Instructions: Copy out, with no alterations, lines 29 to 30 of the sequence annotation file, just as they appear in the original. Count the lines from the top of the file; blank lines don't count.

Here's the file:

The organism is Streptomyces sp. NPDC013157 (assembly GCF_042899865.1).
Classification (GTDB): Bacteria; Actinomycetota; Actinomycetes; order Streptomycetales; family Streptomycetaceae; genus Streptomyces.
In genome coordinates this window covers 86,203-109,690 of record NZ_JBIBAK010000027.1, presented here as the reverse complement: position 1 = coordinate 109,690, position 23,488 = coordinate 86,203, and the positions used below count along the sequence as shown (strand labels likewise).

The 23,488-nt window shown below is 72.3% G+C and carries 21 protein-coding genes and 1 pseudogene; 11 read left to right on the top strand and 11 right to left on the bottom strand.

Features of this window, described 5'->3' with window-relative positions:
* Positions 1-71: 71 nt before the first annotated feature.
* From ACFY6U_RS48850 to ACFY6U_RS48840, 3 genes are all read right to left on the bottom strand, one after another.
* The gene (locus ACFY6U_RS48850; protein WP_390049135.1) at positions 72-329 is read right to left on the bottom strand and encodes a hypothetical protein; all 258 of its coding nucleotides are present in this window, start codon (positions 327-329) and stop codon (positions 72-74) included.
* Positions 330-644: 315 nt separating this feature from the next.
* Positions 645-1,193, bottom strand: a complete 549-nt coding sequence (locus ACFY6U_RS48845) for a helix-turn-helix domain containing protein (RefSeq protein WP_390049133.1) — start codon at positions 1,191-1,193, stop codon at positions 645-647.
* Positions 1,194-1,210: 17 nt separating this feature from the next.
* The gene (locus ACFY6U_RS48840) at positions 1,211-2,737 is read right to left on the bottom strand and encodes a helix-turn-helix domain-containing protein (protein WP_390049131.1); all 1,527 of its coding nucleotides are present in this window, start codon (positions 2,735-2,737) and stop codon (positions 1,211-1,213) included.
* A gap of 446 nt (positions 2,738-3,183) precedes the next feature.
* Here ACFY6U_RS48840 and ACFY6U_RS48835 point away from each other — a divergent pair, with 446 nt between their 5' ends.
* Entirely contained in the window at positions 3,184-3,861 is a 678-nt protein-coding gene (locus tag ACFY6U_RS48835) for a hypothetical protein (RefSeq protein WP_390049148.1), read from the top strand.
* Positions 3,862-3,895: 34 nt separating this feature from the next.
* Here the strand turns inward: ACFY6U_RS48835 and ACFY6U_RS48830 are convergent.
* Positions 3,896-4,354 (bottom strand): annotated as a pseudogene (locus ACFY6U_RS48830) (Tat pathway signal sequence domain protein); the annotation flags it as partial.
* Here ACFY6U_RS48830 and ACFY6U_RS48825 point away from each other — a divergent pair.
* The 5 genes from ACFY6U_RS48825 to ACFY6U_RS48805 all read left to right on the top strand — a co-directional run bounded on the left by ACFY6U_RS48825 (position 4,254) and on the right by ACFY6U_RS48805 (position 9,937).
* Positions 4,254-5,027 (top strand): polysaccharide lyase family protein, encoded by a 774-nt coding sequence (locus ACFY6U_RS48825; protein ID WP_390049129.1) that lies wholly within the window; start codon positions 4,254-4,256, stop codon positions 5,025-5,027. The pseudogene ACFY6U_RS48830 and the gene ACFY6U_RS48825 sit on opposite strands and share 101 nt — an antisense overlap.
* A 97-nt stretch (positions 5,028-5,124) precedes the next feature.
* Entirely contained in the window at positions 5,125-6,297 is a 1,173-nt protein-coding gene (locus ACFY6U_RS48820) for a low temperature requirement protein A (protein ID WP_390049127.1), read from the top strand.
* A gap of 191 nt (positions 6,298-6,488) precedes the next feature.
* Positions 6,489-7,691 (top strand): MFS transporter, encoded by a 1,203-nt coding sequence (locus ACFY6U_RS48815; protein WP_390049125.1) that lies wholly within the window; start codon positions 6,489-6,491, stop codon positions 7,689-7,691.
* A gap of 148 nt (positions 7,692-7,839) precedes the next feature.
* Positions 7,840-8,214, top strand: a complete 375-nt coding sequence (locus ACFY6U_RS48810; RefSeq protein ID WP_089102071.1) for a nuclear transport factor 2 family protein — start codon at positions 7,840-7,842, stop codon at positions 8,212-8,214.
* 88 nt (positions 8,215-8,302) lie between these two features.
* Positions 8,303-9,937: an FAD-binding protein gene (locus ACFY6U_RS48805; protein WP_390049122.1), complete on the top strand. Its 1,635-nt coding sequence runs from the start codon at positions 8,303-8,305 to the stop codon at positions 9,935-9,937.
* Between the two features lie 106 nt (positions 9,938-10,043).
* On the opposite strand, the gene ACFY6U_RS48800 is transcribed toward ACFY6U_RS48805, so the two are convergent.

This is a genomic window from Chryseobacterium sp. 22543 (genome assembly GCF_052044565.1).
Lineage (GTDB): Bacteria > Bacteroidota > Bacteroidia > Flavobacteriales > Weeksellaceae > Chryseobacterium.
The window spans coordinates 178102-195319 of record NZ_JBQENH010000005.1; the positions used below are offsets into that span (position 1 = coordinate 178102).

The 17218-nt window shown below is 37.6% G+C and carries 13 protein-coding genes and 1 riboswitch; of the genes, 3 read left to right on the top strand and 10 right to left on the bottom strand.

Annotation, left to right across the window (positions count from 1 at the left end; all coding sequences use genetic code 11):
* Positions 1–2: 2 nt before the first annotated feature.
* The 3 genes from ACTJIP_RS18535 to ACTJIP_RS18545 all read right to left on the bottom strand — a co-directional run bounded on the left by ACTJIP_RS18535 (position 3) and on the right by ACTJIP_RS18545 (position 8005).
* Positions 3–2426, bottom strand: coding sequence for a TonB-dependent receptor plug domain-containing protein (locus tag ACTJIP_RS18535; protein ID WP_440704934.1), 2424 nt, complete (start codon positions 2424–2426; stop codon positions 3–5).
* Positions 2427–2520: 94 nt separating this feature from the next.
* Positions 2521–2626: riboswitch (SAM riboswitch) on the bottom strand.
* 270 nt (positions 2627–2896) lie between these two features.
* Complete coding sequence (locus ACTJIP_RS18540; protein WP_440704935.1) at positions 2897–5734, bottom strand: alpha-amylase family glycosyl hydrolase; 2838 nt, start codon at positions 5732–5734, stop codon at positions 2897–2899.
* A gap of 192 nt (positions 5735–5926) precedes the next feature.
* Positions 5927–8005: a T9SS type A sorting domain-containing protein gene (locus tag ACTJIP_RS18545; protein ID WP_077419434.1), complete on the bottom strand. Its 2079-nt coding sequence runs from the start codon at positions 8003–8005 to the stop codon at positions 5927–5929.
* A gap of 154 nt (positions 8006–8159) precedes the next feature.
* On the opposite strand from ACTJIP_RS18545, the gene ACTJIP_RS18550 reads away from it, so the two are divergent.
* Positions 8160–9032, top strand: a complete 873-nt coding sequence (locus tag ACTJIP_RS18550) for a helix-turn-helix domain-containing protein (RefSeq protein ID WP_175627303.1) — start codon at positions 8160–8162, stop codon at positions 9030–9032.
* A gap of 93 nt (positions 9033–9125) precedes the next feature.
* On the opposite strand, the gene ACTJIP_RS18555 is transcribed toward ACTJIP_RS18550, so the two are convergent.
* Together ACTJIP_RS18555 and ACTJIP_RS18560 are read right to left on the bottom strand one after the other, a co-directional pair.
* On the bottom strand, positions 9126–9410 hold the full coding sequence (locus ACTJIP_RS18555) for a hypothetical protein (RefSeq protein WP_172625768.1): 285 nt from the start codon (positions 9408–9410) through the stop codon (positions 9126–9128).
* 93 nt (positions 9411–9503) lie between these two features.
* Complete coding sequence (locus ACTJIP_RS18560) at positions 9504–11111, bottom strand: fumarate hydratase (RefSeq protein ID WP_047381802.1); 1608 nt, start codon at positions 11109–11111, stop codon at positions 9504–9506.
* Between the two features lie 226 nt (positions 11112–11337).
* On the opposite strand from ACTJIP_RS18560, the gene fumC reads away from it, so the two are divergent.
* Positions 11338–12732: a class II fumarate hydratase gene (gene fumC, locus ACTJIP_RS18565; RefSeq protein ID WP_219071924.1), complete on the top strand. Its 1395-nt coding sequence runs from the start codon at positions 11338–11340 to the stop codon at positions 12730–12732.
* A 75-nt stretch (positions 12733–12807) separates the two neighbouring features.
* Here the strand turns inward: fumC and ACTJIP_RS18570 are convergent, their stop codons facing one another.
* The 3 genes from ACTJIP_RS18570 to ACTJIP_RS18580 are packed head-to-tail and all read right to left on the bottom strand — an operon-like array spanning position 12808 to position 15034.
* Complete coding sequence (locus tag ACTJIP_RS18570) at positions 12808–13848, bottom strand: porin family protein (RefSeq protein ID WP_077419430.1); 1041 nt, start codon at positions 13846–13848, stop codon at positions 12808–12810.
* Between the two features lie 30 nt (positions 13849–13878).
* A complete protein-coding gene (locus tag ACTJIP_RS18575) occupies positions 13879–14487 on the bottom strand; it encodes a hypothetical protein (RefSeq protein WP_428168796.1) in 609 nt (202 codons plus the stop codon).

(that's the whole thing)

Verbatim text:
* Positions 8,303-9,937: an FAD-binding protein gene (locus ACFY6U_RS48805; protein WP_390049122.1), complete on the top strand. Its 1,635-nt coding sequence runs from the start codon at positions 8,303-8,305 to the stop codon at positions 9,935-9,937.
* Between the two features lie 106 nt (positions 9,938-10,043).